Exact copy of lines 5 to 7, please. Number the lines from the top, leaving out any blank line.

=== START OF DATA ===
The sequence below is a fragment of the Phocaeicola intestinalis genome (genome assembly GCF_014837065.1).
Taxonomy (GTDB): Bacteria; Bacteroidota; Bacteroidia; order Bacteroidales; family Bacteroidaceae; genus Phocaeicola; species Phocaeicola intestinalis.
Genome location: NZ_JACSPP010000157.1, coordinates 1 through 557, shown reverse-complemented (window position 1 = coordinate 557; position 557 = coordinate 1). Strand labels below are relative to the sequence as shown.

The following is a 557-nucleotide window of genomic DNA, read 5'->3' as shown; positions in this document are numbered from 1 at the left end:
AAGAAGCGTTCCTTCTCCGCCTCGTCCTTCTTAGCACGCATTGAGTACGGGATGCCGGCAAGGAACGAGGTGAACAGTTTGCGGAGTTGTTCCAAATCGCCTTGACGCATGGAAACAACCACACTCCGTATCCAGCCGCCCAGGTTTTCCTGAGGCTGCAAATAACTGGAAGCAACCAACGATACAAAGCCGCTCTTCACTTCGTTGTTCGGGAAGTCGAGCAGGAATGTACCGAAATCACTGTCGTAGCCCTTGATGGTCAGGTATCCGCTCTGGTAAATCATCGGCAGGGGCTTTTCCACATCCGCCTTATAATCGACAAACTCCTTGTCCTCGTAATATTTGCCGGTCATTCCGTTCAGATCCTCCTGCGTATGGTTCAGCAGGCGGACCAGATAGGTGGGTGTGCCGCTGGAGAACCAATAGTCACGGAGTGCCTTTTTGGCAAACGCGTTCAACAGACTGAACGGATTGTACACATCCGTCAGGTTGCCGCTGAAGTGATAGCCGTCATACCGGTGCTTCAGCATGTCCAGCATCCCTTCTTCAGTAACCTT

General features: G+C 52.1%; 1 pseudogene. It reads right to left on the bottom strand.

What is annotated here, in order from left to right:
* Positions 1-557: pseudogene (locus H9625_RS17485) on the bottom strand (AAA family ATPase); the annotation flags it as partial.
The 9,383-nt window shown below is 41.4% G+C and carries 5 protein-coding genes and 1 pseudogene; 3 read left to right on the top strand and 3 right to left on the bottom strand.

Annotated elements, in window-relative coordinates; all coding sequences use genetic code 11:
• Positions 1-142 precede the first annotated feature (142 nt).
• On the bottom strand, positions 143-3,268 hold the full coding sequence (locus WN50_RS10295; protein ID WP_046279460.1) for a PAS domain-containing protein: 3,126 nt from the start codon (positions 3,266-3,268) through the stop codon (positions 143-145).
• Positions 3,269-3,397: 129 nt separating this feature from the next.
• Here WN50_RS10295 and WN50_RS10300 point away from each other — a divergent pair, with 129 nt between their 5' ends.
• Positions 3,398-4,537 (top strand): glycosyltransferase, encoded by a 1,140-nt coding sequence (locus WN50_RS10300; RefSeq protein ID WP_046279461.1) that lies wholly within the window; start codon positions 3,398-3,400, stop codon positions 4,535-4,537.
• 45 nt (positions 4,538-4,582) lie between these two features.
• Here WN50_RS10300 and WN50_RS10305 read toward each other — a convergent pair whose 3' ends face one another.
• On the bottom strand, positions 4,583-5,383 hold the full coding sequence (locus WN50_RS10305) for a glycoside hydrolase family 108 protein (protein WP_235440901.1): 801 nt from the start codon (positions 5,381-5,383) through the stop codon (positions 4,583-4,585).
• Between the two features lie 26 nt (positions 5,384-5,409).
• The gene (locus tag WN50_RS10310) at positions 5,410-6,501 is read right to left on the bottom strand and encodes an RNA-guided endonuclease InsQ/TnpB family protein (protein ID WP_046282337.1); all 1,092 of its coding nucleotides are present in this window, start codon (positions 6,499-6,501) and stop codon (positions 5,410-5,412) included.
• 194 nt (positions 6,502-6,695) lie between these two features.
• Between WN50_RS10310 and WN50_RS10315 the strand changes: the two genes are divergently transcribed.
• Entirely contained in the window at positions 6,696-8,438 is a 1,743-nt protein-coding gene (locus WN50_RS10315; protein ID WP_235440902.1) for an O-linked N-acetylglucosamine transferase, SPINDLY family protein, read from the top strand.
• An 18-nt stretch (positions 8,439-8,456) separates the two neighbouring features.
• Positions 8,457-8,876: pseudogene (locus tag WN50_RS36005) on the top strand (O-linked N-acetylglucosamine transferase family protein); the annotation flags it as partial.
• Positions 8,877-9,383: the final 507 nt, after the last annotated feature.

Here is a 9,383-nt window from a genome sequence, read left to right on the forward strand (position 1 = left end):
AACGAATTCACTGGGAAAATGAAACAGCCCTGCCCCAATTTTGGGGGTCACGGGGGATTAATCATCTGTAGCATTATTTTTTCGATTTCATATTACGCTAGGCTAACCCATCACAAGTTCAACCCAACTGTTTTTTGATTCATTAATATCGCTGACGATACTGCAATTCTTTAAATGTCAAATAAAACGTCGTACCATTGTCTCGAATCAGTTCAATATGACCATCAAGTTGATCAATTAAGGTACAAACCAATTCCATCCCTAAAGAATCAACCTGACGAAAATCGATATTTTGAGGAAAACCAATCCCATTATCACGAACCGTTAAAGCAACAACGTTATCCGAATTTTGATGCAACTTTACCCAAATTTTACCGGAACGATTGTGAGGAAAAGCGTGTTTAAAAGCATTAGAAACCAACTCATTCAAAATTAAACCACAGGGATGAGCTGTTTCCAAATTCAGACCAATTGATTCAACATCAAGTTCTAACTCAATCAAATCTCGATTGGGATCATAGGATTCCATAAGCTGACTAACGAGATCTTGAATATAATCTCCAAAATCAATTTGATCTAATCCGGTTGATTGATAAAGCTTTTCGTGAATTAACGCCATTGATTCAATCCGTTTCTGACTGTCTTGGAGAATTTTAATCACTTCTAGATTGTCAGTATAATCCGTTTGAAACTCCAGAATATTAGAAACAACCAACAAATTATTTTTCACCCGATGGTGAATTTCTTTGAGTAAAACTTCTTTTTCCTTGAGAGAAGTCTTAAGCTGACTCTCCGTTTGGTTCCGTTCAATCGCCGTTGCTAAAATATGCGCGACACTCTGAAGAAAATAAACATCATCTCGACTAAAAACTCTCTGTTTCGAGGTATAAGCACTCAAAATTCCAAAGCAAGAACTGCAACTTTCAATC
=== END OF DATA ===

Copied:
AAGAAGCGTTCCTTCTCCGCCTCGTCCTTCTTAGCACGCATTGAGTACGGGATGCCGGCAAGGAACGAGGTGAACAGTTTGCGGAGTTGTTCCAAATCGCCTTGACGCATGGAAACAACCACACTCCGTATCCAGCCGCCCAGGTTTTCCTGAGGCTGCAAATAACTGGAAGCAACCAACGATACAAAGCCGCTCTTCACTTCGTTGTTCGGGAAGTCGAGCAGGAATGTACCGAAATCACTGTCGTAGCCCTTGATGGTCAGGTATCCGCTCTGGTAAATCATCGGCAGGGGCTTTTCCACATCCGCCTTATAATCGACAAACTCCTTGTCCTCGTAATATTTGCCGGTCATTCCGTTCAGATCCTCCTGCGTATGGTTCAGCAGGCGGACCAGATAGGTGGGTGTGCCGCTGGAGAACCAATAGTCACGGAGTGCCTTTTTGGCAAACGCGTTCAACAGACTGAACGGATTGTACACATCCGTCAGGTTGCCGCTGAAGTGATAGCCGTCATACCGGTGCTTCAGCATGTCCAGCATCCCTTCTTCAGTAACCTT

General features: G+C 52.1%; 1 pseudogene. It reads right to left on the bottom strand.

What is annotated here, in order from left to right: